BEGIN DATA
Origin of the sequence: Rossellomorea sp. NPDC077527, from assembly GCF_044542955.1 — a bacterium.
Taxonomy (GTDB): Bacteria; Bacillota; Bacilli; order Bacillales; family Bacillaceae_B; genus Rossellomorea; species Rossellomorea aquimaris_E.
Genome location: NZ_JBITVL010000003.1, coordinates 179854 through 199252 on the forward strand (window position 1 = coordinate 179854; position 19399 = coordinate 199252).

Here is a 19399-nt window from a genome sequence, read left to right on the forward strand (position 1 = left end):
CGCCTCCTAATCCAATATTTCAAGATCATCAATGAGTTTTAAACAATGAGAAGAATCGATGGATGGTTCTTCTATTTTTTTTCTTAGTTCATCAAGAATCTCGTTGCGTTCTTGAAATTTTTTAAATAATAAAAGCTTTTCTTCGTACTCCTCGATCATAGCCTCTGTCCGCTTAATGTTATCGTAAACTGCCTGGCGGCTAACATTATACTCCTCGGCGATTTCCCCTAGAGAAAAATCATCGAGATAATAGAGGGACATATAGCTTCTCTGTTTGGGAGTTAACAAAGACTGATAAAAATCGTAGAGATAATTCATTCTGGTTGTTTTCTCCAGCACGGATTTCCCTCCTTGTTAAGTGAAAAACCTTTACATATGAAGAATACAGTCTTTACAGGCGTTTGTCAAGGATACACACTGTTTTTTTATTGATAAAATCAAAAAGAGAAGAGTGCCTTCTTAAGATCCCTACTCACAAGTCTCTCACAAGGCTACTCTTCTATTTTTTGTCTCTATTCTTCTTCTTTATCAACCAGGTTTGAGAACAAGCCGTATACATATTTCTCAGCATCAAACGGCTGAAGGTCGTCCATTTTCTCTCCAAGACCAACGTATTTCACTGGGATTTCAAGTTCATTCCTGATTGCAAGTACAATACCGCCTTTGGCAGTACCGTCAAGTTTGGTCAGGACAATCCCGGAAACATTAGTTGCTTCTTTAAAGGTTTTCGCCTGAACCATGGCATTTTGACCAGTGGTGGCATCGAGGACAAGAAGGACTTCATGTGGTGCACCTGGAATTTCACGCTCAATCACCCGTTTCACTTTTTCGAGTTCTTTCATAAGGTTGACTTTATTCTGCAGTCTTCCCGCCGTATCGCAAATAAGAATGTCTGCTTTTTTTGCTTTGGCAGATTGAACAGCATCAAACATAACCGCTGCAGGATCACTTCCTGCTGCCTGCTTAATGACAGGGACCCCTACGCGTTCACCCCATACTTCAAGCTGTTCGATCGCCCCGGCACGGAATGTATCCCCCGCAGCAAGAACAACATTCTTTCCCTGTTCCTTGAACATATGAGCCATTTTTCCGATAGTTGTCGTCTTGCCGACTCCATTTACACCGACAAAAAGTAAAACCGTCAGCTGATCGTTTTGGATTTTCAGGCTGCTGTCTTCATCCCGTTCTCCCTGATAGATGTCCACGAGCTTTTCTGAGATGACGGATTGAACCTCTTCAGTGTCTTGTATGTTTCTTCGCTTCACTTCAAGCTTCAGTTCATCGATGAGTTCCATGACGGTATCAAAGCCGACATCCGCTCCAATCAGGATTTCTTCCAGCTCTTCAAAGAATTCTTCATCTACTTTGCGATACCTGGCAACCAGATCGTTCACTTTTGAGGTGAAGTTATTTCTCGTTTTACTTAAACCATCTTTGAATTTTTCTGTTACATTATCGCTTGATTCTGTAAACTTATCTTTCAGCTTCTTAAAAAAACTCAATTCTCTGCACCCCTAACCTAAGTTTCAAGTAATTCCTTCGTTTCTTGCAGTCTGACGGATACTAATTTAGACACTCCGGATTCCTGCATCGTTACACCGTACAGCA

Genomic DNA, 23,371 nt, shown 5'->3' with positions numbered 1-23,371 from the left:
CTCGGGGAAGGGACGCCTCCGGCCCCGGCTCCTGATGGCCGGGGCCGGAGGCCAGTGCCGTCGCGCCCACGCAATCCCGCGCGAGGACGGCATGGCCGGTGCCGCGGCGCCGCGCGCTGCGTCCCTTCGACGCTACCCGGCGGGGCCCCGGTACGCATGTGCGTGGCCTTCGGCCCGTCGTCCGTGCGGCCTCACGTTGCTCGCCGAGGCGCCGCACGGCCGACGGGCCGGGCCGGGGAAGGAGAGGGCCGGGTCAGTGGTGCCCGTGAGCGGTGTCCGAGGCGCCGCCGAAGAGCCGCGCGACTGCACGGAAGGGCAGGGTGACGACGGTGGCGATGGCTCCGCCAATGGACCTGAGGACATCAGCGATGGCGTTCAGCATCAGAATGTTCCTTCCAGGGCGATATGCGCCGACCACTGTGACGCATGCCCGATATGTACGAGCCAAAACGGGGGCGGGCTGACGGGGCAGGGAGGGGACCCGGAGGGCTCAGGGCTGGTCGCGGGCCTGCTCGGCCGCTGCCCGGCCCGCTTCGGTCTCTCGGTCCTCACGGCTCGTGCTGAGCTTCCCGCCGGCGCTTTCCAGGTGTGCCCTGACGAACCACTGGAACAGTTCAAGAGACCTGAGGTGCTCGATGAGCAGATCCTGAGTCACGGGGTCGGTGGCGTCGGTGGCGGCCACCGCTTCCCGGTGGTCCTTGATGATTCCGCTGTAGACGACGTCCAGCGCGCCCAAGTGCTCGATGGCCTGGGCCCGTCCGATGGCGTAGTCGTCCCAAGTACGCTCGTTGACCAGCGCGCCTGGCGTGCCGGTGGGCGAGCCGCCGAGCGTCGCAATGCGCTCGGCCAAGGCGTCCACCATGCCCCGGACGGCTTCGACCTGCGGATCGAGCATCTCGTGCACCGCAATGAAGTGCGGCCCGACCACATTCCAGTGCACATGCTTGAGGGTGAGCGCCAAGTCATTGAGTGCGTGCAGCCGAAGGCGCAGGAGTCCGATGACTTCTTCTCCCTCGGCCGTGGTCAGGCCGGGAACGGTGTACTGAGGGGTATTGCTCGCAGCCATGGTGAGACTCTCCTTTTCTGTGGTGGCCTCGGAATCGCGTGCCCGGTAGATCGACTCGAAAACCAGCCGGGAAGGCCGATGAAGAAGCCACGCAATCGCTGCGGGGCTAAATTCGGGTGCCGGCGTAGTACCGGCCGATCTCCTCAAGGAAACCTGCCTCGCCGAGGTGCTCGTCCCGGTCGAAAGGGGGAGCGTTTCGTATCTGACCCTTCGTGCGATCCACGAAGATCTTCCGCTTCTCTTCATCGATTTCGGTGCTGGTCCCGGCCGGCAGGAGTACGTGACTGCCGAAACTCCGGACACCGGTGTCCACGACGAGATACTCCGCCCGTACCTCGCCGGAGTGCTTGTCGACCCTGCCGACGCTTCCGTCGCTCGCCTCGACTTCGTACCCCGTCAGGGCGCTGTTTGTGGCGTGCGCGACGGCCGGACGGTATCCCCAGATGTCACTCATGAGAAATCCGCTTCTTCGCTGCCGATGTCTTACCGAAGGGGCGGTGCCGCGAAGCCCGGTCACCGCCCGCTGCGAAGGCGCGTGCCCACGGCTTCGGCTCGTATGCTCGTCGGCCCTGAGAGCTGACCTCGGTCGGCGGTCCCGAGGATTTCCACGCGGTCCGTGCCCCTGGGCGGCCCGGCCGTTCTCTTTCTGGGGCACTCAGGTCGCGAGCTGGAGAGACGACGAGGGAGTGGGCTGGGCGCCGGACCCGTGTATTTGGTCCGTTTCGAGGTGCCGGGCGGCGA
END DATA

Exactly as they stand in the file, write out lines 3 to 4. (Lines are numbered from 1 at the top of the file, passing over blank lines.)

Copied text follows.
Genome location: NZ_JBITVL010000003.1, coordinates 179854 through 199252 on the forward strand (window position 1 = coordinate 179854; position 19399 = coordinate 199252).

Here is a 19399-nt window from a genome sequence, read left to right on the forward strand (position 1 = left end):